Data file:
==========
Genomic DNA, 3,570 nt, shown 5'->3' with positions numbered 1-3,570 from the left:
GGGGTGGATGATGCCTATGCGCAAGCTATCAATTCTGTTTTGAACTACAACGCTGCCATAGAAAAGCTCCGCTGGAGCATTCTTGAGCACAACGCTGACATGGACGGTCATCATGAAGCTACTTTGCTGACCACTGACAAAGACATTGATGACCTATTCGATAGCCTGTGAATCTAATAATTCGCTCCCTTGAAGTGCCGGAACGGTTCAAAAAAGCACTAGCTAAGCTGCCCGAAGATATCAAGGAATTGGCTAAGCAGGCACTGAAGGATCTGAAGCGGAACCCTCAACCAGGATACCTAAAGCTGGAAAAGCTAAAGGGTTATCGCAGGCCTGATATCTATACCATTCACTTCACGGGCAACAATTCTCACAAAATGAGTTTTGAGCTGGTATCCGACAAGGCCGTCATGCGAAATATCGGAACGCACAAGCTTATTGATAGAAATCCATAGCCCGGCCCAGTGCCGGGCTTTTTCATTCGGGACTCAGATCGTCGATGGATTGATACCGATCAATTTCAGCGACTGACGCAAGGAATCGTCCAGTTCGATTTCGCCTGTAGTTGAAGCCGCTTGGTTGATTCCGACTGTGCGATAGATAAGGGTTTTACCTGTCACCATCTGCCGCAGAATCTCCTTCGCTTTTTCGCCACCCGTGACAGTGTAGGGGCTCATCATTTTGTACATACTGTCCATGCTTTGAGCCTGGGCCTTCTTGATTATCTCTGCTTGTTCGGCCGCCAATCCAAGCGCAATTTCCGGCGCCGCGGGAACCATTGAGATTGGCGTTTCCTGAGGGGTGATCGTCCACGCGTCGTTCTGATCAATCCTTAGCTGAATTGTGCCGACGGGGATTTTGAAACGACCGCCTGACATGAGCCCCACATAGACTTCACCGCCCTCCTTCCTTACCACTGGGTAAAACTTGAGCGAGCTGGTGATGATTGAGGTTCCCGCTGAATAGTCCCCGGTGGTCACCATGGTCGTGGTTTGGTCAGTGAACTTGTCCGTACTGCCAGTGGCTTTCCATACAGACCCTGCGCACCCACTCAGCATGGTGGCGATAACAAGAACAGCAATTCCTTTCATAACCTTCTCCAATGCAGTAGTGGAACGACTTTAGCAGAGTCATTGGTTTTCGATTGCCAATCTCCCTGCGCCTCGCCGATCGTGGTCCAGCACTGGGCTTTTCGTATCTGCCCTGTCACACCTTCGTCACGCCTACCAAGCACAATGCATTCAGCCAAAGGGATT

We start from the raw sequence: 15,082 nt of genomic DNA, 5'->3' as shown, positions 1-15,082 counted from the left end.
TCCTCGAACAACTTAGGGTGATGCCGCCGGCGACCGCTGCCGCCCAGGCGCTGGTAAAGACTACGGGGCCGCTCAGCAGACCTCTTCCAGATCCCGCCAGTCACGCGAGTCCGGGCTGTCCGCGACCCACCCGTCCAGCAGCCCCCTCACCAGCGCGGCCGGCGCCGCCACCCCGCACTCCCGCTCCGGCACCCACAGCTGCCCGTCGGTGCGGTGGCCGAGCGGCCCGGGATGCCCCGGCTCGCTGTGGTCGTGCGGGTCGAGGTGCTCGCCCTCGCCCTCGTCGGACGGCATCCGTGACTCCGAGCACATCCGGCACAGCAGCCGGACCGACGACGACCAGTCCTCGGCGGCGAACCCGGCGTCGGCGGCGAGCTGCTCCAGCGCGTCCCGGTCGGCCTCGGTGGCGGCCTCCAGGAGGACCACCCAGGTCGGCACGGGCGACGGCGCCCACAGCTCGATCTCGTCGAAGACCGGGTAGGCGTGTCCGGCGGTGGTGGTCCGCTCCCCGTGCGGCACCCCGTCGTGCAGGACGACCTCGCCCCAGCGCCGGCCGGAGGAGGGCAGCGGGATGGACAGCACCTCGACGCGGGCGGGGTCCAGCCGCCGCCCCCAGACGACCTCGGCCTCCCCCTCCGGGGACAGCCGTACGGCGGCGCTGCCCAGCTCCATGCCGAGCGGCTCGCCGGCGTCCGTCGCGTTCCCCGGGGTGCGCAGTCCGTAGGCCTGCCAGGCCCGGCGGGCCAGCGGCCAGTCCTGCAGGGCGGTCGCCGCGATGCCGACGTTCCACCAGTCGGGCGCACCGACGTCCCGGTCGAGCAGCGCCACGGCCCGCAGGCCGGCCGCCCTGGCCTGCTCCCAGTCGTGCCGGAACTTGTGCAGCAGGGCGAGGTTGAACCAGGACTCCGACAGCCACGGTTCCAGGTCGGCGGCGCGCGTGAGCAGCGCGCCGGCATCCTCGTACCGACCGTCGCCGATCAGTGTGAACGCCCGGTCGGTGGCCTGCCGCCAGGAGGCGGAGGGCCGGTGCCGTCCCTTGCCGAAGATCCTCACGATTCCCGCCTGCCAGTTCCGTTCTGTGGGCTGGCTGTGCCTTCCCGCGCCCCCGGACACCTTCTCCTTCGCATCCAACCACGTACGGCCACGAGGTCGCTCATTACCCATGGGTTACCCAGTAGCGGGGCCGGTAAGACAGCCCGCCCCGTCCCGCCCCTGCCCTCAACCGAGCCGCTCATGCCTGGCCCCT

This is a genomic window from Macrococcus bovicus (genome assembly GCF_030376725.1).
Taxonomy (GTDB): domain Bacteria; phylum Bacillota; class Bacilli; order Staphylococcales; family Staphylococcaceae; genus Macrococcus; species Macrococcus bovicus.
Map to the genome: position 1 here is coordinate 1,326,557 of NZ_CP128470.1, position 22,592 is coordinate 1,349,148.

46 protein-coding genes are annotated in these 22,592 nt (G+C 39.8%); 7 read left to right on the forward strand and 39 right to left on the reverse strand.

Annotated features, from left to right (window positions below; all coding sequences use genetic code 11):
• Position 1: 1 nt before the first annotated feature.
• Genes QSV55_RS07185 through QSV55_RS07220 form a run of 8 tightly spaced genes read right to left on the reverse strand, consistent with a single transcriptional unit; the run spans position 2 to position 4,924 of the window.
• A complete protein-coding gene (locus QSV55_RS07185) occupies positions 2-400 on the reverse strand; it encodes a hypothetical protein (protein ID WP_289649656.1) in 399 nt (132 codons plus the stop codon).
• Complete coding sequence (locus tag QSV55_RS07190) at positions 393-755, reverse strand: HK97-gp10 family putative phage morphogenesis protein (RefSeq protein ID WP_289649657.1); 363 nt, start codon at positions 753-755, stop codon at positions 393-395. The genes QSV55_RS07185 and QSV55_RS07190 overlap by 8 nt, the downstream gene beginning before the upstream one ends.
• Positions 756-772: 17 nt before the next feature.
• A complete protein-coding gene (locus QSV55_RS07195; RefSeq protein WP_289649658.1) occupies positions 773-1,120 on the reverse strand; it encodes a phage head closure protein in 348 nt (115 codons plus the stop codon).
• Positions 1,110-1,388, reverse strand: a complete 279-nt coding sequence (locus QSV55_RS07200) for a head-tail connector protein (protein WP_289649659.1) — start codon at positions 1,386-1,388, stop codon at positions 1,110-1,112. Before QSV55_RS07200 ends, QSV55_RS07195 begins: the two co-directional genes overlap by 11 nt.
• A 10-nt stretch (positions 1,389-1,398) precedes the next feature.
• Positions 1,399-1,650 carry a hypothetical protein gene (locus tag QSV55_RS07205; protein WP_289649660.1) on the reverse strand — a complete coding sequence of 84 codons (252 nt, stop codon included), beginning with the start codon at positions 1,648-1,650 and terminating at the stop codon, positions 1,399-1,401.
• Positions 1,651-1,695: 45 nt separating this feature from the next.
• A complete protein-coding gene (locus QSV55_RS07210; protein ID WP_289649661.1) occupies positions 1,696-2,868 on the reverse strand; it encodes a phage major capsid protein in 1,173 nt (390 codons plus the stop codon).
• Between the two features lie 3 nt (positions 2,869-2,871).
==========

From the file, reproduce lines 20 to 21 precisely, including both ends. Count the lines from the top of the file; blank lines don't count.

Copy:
• A complete protein-coding gene (locus QSV55_RS07210; protein ID WP_289649661.1) occupies positions 1,696-2,868 on the reverse strand; it encodes a phage major capsid protein in 1,173 nt (390 codons plus the stop codon).
• Between the two features lie 3 nt (positions 2,869-2,871).